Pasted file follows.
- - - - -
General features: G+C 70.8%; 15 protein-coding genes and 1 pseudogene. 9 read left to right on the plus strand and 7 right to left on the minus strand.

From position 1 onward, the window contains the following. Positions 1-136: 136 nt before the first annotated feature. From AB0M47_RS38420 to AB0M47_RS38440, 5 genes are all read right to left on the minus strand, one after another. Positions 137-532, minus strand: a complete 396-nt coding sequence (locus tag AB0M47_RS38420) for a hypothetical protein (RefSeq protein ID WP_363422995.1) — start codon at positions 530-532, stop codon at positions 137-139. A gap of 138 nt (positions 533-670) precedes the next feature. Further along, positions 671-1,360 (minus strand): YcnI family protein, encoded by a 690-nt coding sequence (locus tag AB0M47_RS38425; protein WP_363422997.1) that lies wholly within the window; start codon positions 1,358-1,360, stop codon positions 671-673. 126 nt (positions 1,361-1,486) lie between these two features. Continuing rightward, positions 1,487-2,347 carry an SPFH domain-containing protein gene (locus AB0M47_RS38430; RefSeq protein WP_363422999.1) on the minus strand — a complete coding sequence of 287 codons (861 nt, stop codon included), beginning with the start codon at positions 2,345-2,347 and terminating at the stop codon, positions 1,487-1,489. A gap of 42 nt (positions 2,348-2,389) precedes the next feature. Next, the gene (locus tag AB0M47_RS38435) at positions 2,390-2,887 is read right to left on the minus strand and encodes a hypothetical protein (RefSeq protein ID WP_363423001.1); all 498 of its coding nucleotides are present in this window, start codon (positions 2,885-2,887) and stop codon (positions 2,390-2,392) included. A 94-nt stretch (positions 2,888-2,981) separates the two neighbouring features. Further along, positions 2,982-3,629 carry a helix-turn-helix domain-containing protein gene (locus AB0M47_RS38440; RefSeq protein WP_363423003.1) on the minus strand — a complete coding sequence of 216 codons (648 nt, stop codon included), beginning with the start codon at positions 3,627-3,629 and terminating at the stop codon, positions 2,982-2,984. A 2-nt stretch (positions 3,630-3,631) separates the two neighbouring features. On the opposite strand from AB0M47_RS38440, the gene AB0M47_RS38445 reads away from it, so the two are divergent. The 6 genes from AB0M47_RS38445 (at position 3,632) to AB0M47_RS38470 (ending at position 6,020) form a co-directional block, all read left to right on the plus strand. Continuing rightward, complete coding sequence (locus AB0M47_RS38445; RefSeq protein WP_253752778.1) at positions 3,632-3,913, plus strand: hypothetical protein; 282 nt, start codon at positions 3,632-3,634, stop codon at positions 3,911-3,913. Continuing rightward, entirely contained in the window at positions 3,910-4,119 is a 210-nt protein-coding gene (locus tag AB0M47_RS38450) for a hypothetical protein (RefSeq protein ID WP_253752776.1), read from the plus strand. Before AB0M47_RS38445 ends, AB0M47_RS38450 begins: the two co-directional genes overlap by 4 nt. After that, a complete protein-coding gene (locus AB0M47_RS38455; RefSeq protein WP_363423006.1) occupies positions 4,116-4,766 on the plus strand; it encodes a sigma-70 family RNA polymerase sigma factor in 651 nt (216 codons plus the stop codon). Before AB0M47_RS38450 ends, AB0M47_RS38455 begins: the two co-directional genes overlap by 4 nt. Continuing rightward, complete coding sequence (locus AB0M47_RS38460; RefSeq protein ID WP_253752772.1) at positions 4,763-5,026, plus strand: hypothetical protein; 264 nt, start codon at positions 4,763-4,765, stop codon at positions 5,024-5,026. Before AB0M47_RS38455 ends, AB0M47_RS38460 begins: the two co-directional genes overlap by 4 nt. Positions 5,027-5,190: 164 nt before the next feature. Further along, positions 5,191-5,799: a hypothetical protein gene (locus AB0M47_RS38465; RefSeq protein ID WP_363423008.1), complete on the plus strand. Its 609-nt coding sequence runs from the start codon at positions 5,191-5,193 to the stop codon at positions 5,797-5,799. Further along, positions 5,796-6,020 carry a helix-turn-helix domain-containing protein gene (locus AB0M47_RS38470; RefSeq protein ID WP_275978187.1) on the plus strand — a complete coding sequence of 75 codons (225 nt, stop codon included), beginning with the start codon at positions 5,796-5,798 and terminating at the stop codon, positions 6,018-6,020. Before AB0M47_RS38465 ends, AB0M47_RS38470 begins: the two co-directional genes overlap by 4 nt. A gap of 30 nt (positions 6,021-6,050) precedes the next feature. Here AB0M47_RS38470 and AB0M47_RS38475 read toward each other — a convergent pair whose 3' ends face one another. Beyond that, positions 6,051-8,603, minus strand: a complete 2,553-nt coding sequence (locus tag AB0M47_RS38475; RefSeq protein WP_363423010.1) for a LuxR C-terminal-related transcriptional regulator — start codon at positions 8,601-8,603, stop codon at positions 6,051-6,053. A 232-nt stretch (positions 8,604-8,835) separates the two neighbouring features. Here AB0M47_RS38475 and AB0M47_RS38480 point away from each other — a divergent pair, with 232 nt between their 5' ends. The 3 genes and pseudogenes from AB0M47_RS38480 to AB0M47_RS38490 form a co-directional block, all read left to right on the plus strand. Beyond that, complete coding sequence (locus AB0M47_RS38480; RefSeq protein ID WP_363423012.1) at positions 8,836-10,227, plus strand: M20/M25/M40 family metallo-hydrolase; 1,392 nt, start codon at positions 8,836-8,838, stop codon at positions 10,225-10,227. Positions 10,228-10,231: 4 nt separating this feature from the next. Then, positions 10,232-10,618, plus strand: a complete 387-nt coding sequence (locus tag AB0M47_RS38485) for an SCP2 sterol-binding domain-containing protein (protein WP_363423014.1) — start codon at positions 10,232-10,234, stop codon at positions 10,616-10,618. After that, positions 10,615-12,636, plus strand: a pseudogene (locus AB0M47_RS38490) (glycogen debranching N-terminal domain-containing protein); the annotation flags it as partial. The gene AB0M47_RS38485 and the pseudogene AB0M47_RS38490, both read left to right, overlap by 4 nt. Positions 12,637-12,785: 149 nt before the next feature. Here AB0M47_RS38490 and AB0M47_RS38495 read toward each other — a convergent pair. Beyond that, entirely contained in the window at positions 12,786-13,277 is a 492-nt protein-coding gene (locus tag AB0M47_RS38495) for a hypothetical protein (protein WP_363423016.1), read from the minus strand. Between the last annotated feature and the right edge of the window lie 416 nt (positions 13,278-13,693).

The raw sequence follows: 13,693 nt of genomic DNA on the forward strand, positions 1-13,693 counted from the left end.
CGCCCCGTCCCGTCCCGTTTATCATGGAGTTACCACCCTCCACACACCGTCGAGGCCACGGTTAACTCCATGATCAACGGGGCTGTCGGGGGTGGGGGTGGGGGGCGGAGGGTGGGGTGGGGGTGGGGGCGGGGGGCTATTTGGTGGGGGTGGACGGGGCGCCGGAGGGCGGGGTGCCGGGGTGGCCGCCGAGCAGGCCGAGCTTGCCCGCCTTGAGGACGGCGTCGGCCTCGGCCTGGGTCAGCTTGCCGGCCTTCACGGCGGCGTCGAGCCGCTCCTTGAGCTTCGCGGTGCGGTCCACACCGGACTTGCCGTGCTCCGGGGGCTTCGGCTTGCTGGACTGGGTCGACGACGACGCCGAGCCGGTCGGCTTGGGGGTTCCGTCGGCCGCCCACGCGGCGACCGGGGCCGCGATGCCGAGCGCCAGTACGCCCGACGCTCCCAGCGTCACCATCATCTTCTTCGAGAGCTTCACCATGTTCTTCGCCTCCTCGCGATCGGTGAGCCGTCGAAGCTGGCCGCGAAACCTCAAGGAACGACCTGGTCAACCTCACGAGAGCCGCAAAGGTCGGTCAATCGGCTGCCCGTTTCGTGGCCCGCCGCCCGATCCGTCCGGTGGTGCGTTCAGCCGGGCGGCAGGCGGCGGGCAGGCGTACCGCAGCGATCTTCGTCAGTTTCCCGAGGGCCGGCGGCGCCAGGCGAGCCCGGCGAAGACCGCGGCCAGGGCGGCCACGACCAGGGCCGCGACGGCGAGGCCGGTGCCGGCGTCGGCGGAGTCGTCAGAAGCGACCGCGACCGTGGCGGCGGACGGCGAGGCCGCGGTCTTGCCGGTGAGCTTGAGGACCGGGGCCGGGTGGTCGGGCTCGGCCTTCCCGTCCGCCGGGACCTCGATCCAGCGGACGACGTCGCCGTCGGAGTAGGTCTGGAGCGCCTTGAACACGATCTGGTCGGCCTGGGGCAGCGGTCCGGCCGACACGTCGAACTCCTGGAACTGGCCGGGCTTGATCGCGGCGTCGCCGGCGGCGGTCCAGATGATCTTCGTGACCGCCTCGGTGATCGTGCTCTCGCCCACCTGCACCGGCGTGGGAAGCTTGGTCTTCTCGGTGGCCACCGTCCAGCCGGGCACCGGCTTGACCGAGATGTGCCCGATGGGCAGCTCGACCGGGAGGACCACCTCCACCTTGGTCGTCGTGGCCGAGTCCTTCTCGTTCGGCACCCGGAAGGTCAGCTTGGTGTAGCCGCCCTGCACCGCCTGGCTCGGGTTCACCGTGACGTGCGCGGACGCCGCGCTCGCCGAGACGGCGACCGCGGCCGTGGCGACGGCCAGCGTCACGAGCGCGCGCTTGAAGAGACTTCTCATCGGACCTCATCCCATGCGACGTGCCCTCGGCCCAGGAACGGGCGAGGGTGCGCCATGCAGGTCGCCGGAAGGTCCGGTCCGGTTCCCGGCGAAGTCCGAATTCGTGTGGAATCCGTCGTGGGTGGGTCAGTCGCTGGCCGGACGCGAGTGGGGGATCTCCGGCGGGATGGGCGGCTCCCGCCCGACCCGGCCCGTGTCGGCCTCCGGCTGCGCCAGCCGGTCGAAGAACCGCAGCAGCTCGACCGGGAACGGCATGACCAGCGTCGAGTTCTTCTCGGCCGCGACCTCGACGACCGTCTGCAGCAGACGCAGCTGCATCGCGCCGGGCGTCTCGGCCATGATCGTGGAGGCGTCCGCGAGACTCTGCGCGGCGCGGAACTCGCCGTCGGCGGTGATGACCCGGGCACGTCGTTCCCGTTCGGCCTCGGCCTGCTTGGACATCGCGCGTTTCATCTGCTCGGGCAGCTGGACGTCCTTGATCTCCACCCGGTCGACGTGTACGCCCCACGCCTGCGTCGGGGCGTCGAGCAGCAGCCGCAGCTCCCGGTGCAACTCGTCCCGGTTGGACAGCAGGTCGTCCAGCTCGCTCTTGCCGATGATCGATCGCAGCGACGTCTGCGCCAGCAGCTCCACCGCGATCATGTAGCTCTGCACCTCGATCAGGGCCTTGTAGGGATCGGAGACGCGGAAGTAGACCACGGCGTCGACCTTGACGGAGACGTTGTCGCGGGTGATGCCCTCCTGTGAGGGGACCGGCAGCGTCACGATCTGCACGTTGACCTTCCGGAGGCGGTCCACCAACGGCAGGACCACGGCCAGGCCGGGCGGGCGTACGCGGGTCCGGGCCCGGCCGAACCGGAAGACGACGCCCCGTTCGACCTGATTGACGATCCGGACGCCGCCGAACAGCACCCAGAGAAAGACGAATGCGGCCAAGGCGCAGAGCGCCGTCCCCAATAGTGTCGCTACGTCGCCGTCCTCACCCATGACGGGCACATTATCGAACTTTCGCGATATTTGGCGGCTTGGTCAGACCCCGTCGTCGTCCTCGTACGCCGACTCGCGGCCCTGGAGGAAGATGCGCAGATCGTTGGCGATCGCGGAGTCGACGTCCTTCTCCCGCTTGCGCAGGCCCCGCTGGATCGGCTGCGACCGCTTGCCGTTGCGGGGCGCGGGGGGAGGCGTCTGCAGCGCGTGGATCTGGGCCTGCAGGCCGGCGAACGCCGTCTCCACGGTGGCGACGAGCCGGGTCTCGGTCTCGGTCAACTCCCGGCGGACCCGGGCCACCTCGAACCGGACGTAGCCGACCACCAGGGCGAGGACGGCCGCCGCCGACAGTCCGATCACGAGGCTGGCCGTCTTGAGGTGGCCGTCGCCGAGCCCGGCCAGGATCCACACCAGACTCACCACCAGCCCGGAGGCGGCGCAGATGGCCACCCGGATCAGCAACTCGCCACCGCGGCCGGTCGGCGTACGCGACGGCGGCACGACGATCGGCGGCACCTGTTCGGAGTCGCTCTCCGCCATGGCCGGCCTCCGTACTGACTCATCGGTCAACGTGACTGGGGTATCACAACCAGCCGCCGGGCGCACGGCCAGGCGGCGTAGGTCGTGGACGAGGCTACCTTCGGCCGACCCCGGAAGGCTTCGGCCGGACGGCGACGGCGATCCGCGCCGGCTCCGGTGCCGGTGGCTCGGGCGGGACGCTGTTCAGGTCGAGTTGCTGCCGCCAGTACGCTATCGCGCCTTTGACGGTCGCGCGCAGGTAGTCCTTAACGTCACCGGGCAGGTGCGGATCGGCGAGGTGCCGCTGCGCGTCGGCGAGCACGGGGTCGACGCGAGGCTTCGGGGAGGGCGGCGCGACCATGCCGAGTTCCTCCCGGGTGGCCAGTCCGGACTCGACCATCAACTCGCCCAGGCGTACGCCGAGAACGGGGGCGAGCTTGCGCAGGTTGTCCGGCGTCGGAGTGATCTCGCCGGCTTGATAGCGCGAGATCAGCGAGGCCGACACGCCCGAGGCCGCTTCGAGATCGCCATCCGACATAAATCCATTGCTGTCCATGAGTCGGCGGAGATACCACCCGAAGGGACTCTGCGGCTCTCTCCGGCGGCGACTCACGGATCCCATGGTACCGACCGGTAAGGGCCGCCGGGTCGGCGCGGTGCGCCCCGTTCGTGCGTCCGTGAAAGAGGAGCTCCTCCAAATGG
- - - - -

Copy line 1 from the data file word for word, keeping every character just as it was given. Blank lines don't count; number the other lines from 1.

General features: G+C 70.8%; 15 protein-coding genes and 1 pseudogene. 9 read left to right on the plus strand and 7 right to left on the minus strand.